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Mt. Gox Begins Takes Steps to Begin Paying Creditors

When Mt. Gox had $450 million (850,000 Bitcoin) in cryptocurrency stolen from them in 2014, this was the first time many people had even heard of cryptocurrency. It was still a relative unknown in the investing world, and was mostly relegated to the corners of the Internet where libertarians and techno-anarchists dwelt.

Since then, a lot has changed in the industry, but Mt. Gox still hasn’t settled with its creditors. In April 2014, they filed for liquidation based on the claim that 850,000 Bitcoin had been stolen from them.

Claims On Limited Assets

There are two main parties who were hurt during these proceedings: investors and users. Investors lost the value of their investment, which is a risk they take when involved with early-stage investing, but the users lost funds that were by all rights theirs. This has caused significant acrimony in the proceedings and now the glimmer of hope in the settlement may cause that to re-emerge.

Investors were counting on civil rehabilitation proceedings in order for them to be repaid based on their original crypto holdings as opposed to the fiat value of the coins. This reflects the opportunity cost of what those coins would be worth in present day money rather than letting the increase in the price of Bitcoin limit Mt. Gox’s liabilities.

Claims related to the civil rehabilitation were able to be filed until March 15th of this year, and now the rehabilitation trustee, Nobuaki Kobayashi, has announced that claims had been approved or disproved at this point. Users were able to file through an online filing system, supplementary online system, or an offline method, and creditors will still have the chance to file any additional claims.

Claims will be settled in cash or crypto, with the current holdings of Mt. Gox amounting to $630 million in cash and approximately 142,000 BTC and BCH (a total of $593 million in today’s prices). The big question will be how the mismatch in liabilities and assets will be handled once payments begin.

According to court documents, about $3.2 billion of claims have been approved, and there is no clarity as of yet how this will be handled. A final rehabilitation should be put forward by the end of April, and this will likely answer some of these questions further.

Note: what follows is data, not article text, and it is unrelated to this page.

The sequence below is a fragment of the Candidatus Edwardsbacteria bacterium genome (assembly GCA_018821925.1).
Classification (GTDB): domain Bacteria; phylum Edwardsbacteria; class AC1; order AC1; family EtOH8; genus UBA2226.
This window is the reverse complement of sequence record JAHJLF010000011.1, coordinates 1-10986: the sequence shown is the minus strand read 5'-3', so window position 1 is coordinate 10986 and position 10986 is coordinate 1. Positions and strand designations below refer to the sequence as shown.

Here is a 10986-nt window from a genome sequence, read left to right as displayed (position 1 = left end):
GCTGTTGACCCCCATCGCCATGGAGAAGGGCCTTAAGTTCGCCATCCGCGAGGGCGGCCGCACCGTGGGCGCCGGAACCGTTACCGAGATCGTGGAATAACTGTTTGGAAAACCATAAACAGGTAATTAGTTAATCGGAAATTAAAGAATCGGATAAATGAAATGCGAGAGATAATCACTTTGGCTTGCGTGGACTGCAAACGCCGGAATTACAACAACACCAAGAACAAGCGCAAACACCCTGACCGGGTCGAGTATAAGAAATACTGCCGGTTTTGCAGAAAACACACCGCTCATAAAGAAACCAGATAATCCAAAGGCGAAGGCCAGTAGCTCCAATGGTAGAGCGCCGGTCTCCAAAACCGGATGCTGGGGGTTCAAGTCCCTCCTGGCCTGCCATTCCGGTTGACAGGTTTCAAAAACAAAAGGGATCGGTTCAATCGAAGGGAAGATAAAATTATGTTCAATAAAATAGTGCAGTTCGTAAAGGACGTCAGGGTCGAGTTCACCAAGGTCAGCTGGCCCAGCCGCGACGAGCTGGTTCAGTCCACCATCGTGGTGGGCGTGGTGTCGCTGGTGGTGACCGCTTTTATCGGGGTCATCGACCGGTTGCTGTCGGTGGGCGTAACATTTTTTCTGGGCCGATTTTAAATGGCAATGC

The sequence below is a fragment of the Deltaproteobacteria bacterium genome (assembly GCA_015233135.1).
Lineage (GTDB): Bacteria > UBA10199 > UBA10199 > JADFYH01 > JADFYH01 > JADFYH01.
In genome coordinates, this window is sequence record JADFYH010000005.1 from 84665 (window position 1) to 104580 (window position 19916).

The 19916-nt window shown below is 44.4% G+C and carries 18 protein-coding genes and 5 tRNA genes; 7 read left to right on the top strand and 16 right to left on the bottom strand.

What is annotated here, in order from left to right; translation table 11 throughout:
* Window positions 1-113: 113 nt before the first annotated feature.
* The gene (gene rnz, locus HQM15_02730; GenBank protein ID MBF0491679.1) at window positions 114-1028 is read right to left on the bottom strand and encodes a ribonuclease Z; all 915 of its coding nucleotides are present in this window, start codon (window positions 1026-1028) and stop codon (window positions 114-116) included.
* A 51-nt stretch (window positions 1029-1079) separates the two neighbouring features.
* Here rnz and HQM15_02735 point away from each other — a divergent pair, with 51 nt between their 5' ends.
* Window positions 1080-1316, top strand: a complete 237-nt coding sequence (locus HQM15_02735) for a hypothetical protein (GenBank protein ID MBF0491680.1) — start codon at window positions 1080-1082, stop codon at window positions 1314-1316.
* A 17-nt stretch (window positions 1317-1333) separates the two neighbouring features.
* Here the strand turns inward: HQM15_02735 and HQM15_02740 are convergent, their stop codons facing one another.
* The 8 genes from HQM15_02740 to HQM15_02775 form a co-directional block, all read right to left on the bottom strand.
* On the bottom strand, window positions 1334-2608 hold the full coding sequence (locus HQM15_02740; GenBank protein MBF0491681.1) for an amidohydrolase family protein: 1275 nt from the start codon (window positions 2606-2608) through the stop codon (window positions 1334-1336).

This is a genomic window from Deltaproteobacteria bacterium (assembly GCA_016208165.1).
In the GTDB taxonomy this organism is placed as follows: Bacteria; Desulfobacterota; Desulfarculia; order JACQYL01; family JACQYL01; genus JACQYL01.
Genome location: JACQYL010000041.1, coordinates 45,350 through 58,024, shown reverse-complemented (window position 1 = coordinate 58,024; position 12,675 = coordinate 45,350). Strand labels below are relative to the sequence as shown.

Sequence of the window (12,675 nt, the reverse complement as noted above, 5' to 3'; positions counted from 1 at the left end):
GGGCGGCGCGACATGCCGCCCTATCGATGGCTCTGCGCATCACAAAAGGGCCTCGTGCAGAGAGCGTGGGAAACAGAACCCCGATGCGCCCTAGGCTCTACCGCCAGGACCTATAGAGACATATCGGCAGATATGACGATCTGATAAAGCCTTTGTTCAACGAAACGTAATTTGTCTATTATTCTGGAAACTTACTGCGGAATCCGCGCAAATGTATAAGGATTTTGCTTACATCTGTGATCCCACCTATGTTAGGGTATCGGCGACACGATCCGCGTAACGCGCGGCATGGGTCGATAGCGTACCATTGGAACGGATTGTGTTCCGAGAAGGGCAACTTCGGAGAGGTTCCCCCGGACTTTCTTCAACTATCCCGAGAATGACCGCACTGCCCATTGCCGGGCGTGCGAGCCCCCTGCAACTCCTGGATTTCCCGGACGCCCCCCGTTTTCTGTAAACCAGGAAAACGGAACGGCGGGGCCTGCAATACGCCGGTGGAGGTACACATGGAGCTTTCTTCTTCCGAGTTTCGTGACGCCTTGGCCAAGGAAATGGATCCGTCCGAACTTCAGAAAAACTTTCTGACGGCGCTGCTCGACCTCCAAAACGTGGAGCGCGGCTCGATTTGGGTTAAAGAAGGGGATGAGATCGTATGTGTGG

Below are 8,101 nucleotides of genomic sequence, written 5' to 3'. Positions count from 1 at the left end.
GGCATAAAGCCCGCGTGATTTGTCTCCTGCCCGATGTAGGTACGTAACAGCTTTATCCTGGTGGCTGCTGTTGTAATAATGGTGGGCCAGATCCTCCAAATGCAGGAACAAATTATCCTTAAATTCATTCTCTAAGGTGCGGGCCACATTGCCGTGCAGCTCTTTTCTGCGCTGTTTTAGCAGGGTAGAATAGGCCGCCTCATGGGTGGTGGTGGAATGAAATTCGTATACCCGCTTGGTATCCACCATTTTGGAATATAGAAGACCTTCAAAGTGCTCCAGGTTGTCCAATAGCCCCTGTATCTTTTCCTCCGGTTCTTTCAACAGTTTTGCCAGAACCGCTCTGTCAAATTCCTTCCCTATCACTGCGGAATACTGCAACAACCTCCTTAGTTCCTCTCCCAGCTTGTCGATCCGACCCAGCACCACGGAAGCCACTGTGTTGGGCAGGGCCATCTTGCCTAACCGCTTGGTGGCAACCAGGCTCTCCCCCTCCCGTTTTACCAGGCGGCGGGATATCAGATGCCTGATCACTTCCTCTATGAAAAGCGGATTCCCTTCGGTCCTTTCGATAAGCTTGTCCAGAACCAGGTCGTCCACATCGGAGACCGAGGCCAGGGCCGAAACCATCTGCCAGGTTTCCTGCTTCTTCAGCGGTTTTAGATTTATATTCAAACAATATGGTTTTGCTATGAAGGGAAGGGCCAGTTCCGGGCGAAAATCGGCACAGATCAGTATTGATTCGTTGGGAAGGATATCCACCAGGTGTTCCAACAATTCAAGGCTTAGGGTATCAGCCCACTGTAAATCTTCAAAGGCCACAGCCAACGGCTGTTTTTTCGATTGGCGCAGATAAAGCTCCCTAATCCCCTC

Asset Disposition Previously Being Poorly Handled

The big worry in regards to managing the settlement of claims is that payments could begin to depress the price of Bitcoin all over again. There is a twisted irony to the idea that the Mt. Gox collapse caused a huge drop in the price of Bitcoin in 2014 and now when the claims are finally being settled, it could happen all over again.

This already occurred in December 2017 when the trustees sold off $400 million of BTC and BCH and caused a price depression. There are other records showing that Mt. Gox sold off several million of crypto in 2018 as well. As much as the crypto world complains about the effect this can have on the market price of Bitcoin, it is a fairly common problem when it comes to assets with low market capitalizations.

200,000 Bitcoin were “found” in a forgotten wallet later on, which raised suspicions about the theft of the Bitcoin, but it has since been confirmed that the cryptocurrency was stolen from a “hot” wallet. The former CEO of Mt. Gox, Mark Karpeles, was cleared of any embezzlement or breach of trust charges, but found guilty of wrongfully making electronic records connected to Mt. Gox’s books.

Overall, this has been a general mess for the cryptocurrency world, and there will be a sigh of relief when it is settled and done.

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